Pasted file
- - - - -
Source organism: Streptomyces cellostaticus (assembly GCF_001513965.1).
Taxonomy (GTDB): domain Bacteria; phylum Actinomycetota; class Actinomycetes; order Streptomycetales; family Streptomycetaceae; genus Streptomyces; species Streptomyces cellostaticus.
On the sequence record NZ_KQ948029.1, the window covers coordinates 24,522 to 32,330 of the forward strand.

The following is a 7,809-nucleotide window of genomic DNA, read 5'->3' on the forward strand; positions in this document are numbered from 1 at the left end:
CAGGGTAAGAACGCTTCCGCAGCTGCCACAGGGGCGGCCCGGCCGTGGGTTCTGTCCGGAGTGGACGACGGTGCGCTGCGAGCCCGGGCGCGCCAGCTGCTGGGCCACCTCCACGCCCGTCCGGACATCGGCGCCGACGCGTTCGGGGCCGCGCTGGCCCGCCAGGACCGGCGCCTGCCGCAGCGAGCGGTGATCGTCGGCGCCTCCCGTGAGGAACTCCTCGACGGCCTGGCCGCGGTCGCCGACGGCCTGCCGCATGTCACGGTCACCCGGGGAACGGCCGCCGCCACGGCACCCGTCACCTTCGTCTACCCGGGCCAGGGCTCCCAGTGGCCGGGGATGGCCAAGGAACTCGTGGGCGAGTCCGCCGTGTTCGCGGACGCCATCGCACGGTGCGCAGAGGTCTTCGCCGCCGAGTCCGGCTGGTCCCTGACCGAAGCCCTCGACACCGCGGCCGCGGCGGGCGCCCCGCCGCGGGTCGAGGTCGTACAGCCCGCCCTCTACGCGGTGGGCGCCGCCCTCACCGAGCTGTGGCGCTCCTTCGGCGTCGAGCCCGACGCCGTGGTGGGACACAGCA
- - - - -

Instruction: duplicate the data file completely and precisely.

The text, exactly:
Source organism: Streptomyces cellostaticus (assembly GCF_001513965.1).
Taxonomy (GTDB): domain Bacteria; phylum Actinomycetota; class Actinomycetes; order Streptomycetales; family Streptomycetaceae; genus Streptomyces; species Streptomyces cellostaticus.
On the sequence record NZ_KQ948029.1, the window covers coordinates 24,522 to 32,330 of the forward strand.

The following is a 7,809-nucleotide window of genomic DNA, read 5'->3' on the forward strand; positions in this document are numbered from 1 at the left end:
CAGGGTAAGAACGCTTCCGCAGCTGCCACAGGGGCGGCCCGGCCGTGGGTTCTGTCCGGAGTGGACGACGGTGCGCTGCGAGCCCGGGCGCGCCAGCTGCTGGGCCACCTCCACGCCCGTCCGGACATCGGCGCCGACGCGTTCGGGGCCGCGCTGGCCCGCCAGGACCGGCGCCTGCCGCAGCGAGCGGTGATCGTCGGCGCCTCCCGTGAGGAACTCCTCGACGGCCTGGCCGCGGTCGCCGACGGCCTGCCGCATGTCACGGTCACCCGGGGAACGGCCGCCGCCACGGCACCCGTCACCTTCGTCTACCCGGGCCAGGGCTCCCAGTGGCCGGGGATGGCCAAGGAACTCGTGGGCGAGTCCGCCGTGTTCGCGGACGCCATCGCACGGTGCGCAGAGGTCTTCGCCGCCGAGTCCGGCTGGTCCCTGACCGAAGCCCTCGACACCGCGGCCGCGGCGGGCGCCCCGCCGCGGGTCGAGGTCGTACAGCCCGCCCTCTACGCGGTGGGCGCCGCCCTCACCGAGCTGTGGCGCTCCTTCGGCGTCGAGCCCGACGCCGTGGTGGGACACAGCA